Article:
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House Price Crash Forum


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About jethrotull

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  1. I assume you want less than 45 minutes commute door to door, and ideally 20-30 minutes. If you work in the City, then presumably you also want somewhere you could get to Canary Wharf from, if you switched employers, or your employers relocated. And if you work in the City, you won't have time for major renovation. And you'll live in a mixed area, with a few people like you. Children mean you'll need outside space (push chairs, buggies, prams, storage, etc.), so you'll want something semi-detached or detached, not an apartment. Secondary school is too far off, but you'll need nursery and primaries. That means you need to be on local metro service to Cannon St or London Bridge. Or the Northern line or Central. or DLR. Given the above you'll get small family houses on the eastern end of the Central line (zones 4-6), or the train lines from Cannon St (zones 2-3), Lewisham, Greenwich, Blackheath. 3 bed 60's house in 'good' area: http://www.rightmove.co.uk/property-for-sale/property-43883690.html, 20 mins on DLR to work 4 maisonette bed in a family conservation area: http://www.rightmove.co.uk/property-for-sale/property-44267141.html 3 bed in a quiet family area with good schools, near the station: http://www.rightmove.co.uk/property-for-sale/property-38833823.html
  2. Watch out for 'floating' hearths. This is where the breast is removed, but the first and second floor hearths are left unsupported. They can collapse into the room below. Check not just the breast was removed, but also the entire hearth.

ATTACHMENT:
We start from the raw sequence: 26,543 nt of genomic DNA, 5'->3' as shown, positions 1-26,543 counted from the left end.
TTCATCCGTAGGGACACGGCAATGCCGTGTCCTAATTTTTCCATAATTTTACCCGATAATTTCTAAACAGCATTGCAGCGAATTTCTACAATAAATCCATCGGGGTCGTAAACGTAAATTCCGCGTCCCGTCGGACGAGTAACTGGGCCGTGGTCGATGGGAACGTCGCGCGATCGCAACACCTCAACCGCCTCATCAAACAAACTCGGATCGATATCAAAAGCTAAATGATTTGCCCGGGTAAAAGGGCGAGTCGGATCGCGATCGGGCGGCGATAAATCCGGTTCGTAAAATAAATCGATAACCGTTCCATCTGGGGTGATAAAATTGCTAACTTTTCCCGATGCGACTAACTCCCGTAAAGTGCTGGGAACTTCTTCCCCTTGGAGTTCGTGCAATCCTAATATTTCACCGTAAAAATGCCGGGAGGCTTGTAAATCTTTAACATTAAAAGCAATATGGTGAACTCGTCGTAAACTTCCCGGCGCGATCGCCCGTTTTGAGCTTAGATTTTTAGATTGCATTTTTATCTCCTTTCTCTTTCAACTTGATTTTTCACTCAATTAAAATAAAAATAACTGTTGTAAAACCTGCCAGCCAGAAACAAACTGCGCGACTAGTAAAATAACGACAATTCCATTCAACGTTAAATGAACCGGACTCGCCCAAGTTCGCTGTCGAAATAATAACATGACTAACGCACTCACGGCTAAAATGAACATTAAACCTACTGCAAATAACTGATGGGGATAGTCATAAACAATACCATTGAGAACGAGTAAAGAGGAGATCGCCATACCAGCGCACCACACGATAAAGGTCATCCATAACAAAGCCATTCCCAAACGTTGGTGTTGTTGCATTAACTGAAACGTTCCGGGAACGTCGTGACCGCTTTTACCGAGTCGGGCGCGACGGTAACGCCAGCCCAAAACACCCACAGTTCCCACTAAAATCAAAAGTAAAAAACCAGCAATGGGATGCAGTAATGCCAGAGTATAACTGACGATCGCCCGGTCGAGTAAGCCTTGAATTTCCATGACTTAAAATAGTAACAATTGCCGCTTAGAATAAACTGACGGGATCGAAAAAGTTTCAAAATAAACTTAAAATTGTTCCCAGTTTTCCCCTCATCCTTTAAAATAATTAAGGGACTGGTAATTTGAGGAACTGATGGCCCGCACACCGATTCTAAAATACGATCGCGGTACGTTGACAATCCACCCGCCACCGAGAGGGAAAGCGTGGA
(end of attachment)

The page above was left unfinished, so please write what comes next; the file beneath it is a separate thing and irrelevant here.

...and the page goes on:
3. Unless there a humungous crash, places like Belgravia and Kensington, which were affordable 20-22 years ago on a typical professional salary, will never come back into range. The post WW2 period was a temporary aberration, and won't happen again without such a similar big shock. There is lots of new money from E Europe, Asia, S America, and Africa that can now out-compete the English in the best parts of the South-East. Same story in Hong Kong Mid-Levels and Manhattan's mid-town. They are never coming back in house price range without a war. On the other hand, some places have fallen off their perch, but remain in absolute terms hugely expensive. For example Warlingham (all of South Croydon Borough), is not the premium location it was 25 years ago. Still nice and pricey, but no longer top of the league. When there is a HPC it may happen more in China, Brazil, and India, not England. As long as we remain internationally attractive we'll be priced out. Another bout of blitz, Nazis invasion threat, and mass loss of life is what it would take to bring prices down to post WW2 levels. Or, the government could agreed to let us build some houses - far preferable. Notice that in Manhattan the Mayor's party is just rezoning to build higher in some areas, which helps a little, but help developers more.
  4. My personal experience is that water North of the river tastes a bit second hand and flat. South of the river and further east it tastes better, but is hard.
  5. I paid my IO only mortgage off. I paid nothing off for years, and then made a few years of big payments until it was gone. I really appreciate the flexibility of an IO.
  6. If you get paid quaterly or annually, rather than monthly, then interest only works out more sensible. I just paid the capital off each quarter I was paid. If you're self employed or have unpredictable income it makes more sense - you pay it off when you have it. The problem is people who don't - but you cannot protect numpties from themselves.